Thursday, April 07, 2011
At a summer barbecue, diners were being assailed by an apparently knowledgeable gentleman who was providing in some detail a grim prognosis for the global economy for the next decades.
Aside from killing the relaxed vibe of the occasion, the prognosticator (we'll call him 'Joe') was keen to give the guests some free financial advice. This largely consisted of buying gold, storing up on food and guns, and heading for the hills.
Asked by one diner where he received this sombre information, Joe said 'they' were all saying it. The next question, of course, was if 'they' were all saying it, where was the evidence that 'they' were acting on the advice? A quick survey of the neighbourhood did not suggest people were packing their SUVs with tinned food and vacating the city. Indeed, life appeared to be going on as normal. Maybe the mysterious 'they' hadn't spread the word here yet.
One astute diner asked the prognosticator that if things were so glum, why he himself was not acting on his own advice, selling up and putting the mattress on top of his pick-up truck, with the cash stacked underneath.
His answer was that it wasn't quite clear when this catastrophe would occur, so he was staying put for now "see how things panned out". He also was keeping one foot in the market "just in case". And he had some cash on hand in a bank deposit.
It turned out Joe had spent a lot of time on chat forums engaging with the sort of people who sit up all night watching overseas market action and news events on their mobile devices, second by second and headline by headline and trade by trade. The world was a scary place, he had decided. And the best way to deal with the resulting anxiety was to plot his escape. All he had to decide was when.
The crowd at the barbecue mulled on his dilemma, until one man wearing the chef's apron and flipping steaks offered Joe some free advice of his own.
"These theories about financial and economic apocalypse—does anyone else know about them and believe them?" the chef asked. Joe nodded.
"Well, wouldn't those fears be reflected in the market prices?" the chef added. Joe nodded again, this time more slowly.
"So presumably the people who agree with you would be getting out of the market or at least thinking about? And if they are selling their holdings, someone else must be buying them, obviously someone with a different view to your own?"
Joe, a little less confident now, looked around the group for support. But all were quiet, apart from some nervous clearing of throats.
"But let's just say you are right," the chef said, now tossing the salad. "If your scenario is as bad as you say it will be, won't the price of our stock holdings be the least of our concerns? I mean you're talking about living on dog food."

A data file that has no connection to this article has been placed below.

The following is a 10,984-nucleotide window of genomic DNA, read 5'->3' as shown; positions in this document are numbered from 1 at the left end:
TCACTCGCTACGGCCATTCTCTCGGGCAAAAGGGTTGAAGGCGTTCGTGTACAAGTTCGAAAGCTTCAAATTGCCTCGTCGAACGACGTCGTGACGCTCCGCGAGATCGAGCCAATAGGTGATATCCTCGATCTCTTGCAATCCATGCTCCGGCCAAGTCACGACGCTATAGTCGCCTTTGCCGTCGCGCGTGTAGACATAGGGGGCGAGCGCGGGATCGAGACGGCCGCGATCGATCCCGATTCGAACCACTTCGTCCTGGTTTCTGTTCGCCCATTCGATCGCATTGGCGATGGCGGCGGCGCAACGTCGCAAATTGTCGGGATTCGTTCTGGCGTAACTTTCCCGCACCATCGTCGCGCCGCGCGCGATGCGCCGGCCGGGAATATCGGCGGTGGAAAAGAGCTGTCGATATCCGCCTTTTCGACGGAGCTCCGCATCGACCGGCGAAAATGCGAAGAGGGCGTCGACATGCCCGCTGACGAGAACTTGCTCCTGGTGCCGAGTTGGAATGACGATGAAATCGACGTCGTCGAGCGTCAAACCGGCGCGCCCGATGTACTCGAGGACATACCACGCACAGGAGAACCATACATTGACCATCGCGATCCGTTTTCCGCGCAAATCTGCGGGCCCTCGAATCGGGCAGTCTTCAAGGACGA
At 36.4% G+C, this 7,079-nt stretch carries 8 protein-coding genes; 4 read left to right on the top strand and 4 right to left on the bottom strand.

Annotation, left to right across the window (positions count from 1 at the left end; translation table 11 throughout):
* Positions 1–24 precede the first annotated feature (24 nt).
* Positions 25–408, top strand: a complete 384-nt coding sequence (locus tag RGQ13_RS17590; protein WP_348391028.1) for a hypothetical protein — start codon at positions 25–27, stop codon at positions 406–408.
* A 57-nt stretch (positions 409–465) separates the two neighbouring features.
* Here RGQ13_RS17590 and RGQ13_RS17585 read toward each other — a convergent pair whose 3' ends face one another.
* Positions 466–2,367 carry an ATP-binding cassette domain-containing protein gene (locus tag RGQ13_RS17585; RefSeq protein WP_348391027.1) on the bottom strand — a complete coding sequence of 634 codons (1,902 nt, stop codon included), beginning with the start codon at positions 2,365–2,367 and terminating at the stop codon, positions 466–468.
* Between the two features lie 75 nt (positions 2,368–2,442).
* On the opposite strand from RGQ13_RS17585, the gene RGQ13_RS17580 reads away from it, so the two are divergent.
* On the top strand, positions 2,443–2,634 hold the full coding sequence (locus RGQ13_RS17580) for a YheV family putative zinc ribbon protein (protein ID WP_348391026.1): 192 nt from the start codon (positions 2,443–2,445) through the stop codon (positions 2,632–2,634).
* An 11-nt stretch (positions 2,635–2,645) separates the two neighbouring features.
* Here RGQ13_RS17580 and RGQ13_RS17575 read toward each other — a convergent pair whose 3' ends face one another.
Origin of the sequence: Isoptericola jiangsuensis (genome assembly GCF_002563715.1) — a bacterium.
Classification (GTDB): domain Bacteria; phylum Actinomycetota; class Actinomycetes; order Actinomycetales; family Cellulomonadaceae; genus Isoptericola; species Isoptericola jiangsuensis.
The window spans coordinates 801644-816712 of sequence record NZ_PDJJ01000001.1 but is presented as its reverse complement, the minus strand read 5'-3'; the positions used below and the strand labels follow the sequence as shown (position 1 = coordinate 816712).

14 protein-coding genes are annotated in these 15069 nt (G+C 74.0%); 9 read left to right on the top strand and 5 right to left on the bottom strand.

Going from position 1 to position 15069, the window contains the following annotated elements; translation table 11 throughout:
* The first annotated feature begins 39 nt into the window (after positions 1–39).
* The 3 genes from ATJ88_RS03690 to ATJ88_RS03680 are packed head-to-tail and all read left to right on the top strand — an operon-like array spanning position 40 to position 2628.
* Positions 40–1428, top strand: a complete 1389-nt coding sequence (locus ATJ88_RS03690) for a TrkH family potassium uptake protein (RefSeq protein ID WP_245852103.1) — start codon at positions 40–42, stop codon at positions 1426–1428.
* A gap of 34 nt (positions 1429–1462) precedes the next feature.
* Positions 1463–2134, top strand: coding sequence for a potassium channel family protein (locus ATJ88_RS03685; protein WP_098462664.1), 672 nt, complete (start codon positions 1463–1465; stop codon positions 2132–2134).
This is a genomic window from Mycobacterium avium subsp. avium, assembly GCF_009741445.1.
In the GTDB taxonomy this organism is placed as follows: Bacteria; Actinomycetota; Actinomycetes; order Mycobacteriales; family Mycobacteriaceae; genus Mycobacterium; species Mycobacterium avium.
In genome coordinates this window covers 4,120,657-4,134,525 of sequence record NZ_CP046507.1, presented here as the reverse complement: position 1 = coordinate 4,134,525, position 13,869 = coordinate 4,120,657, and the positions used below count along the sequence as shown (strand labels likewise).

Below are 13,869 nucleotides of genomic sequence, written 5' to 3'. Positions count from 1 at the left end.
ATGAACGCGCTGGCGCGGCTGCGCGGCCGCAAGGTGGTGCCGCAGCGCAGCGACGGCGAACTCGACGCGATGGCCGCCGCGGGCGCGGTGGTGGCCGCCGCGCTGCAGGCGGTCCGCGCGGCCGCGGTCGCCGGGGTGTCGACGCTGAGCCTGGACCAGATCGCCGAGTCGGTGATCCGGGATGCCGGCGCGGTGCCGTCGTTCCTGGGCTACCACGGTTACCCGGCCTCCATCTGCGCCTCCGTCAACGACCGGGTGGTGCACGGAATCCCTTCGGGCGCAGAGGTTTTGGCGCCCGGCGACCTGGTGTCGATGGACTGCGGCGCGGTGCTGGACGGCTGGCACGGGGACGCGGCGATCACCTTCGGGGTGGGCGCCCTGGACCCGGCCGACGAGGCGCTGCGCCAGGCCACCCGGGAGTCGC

Joe at this point was no longer thinking of heading for the hills, but backing out of dinner and just driving home to spare himself any further embarrassment. But the chef wasn't quite finished with him.
"But say you're only half right and things won't be so bad, there'll be some opportunities in the market won't there? And if you're diversified across a range of assets, you've got some protection, haven't you?"
The chef was now piling everybody's plates high and getting ready to add the dressing to top things off.
"You see, those things that keep you up at night, I don't worry about. I let the market do my worrying for me. Chances are all those concerns are already in the price. And with the greatest respect, it's very unlikely that you know anything that someone else hasn't already thought about.
"Me, I only take risks I'm comfortable with. I know the returns aren't going to be there every day or every month or every year. But my focus is 20–30 years from now. Of course, there is a risk that things could be worse than I'm hoping. But there are also risks they might be much better. There's always uncertainty, isn't there?"
Joe couldn't agree with that statement. Indeed, he was fairly certain he wanted to be out of this place right now. But the chef had put a kindly hand on his shoulder.
"Look, Joe, let's eat," he said, handing him a plate piled high. "Then we'll have some dessert and then we'll watch the football game on TV. After that, you can tell me whether you still think the world is about to end."
For the first time that night, Joe smiled.
Posted by Andy Matthews at 9:08 AM